If you are reading this blog, you must be curious about SPACs. It is not a commonly heard term in the stock markets, but it is a fast-growing investment category. We will tell you what a SPAC is, it’s advantages and disadvantages, and whether you should invest in one or not.
What Does SPAC Stand For?
SPAC stands for Special Purpose Acquisition Company. The sole purpose of a SPAC is to acquire companies. It has no assets or any operations. Hence to raise capital for acquiring companies, SPACs list their shares publicly.
A group of Investors who have expertise in a particular sector come together to form a SPAC. They are known as Sponsors. While forming the company, they might have a target company in mind but they don’t disclose it because it can increase the paperwork and the price of the target.
Why Are SPACs Formed?
SPACs have gathered popularity recently. Late-stage funding through IPOs has become difficult due to Covid. Companies such as WeWork did not have the desired IPO they wanted. A SPAC solves this problem. The time required for disclosures is reduced and the IPO process can go smoothly and quickly. Virgin Galactic Holdings is a very good example. The company got listed through a SPAC in October 2019. The stock price has increased by more than 140% since then.
According to SPAC Research, the IPOs via a SPAC have risen from 10 in 2013 to 172 in 2020 so far. And the amount raised has gone up to $63.4 billion in 2020 from $1.4 billion in 2013. Many notable underwriters such as Goldman Sachs, Credit Suisse, Deutsche Bank, and Institutional Investors have been showing an increasing interest in SPACs.
How is a SPAC formed and how does it function?
The formation of a SPAC is similar to a company looking to raise capital through a traditional IPO. The shares are offered at $10 per share, generally. The money which is generated through the IPO is kept in a trust or an escrow account. This money can only be used either for acquiring a company or returning it to the investors. SPACs have a window (2 years normally) in which to acquire a company or else they need to return the money to the investors. This helps to protect the investors from any fraud the promoters of the company may commit. Their money is safe.
Since it is formed by investors who have expertise in the particular sector or company they are targeting, the management of a SPAC is experienced. The money kept in a trust earns interest which can be used as working capital for the SPAC.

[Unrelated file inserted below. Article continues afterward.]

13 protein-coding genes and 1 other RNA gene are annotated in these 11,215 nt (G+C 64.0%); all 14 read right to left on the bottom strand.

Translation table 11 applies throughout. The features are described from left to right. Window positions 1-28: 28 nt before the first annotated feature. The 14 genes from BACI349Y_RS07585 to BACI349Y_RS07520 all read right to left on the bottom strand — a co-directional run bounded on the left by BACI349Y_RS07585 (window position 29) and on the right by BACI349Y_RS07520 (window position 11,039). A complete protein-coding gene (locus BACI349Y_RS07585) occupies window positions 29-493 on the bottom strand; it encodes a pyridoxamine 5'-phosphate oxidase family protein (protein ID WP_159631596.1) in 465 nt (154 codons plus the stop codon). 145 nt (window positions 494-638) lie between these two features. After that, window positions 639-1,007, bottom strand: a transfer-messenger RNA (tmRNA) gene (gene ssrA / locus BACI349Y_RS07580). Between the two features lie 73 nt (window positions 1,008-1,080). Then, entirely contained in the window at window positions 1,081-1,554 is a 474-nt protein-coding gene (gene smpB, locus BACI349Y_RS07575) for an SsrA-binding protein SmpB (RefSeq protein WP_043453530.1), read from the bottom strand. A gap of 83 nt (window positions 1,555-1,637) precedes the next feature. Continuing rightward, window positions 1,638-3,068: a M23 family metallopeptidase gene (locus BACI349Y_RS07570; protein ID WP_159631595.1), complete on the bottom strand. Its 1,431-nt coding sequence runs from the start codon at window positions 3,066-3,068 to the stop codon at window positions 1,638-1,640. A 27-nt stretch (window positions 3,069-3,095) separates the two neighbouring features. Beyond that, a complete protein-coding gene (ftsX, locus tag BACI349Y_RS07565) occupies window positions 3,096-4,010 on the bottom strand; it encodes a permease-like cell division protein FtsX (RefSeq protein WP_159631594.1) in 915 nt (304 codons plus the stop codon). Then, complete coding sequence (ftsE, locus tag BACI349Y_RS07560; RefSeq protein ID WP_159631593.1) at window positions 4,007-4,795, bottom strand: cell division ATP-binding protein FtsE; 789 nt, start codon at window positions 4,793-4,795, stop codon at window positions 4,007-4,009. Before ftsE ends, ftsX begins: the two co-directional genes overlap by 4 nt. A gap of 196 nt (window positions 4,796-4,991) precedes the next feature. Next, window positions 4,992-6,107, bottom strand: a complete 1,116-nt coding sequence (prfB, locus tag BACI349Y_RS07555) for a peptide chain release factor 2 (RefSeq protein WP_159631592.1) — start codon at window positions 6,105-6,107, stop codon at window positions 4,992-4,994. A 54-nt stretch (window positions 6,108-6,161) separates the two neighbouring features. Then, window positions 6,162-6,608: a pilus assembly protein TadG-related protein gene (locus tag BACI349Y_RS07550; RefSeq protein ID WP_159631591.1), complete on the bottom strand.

What are the advantages and disadvantages?
1. An easy way for an IPO for a Company.
Covid has halted the IPO plans for a lot of companies. But going public through an IPO helps the companies to utilize the expertise of the management of the SPAC. The direction provided by SPAC can result in a smoother IPO. It saves time and also the uncertainty which happens when there is more time spent. Smaller companies who are looking to go public can especially benefit from SPACs and their investors.
2. The price is reasonable to invest in.
As it is normally priced at $10 per share, retail investors can invest in it too. The stock has movement when it decides to acquire a company. You can always keep looking for an entry in a SPAC at its original price as the acquisition may take place anytime in the future but within 2 years of the SPAC’s listing.
The main aim of SPACs is to acquire a company that will be profitable to the sponsors. So they select companies that have the potential to grow exponentially in the future. But this can potentially backfire on them as the companies they target are new.
1. Money may stay Idle for a long time.
Since the acquisitions take time and may not happen as soon as the SPAC is listed, the money will stay idle in the trust. You can miss other opportunities that can generate more returns. There might be no acquisition at all and your money will be returned after the time ends to make a deal.
2. Investments may not always be profitable
The investors don’t know which target company the SPAC is looking to acquire. Evaluation is a problem for them. If the sponsors of the company invest in a company that is not profitable or a company that is for their own benefit, this will affect the investors investing in the SPAC.
Should you Invest in a SPAC?
This is the most important question. The interest is increasing in SPACs and they have generated huge amounts of money in recent years. There are pros and cons to investing in SPACs. Retail investors are the ones who can be the most vulnerable here because Institutional Investors might have an idea which company the SPAC will target. Remember, if you invest in a SPAC you are investing in the management of the SPAC and their decision- making abilities for selecting target companies.
Also, the investors get their money back if no deal happens within the allotted window. Hence, this would not be ideal for people looking for a longer investment horizon and a stable dividend.
If you are looking to enter an IPO and can take the risk, SPACs can be a good investment for you. However, you need to do your research about the SPACs and check the management.
Expert Tip: Before investing in a SPAC, check out every officer and director and make sure that their talents and experience align with the type of industry you want to invest in.
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Connie Liozos. ‘Almost Everything you need to know about SPACs’. August 22, 2020 https://techcrunch.com/2020/08/21/almost-everything-you-need-to-know-about-spacs/
Julie Young. ‘Special Purpose Acquisition Company(SPAC)’. Updated August 3, 2020 https://www.investopedia.com/terms/s/spac.asp
Martin Daks. ‘A SPAC is a high-risk but potentially profitable way to get in on the ground floor of a new stock — here’s everything you need to know’. October 19, 2020. https://www.businessinsider.com/what-is-a-spac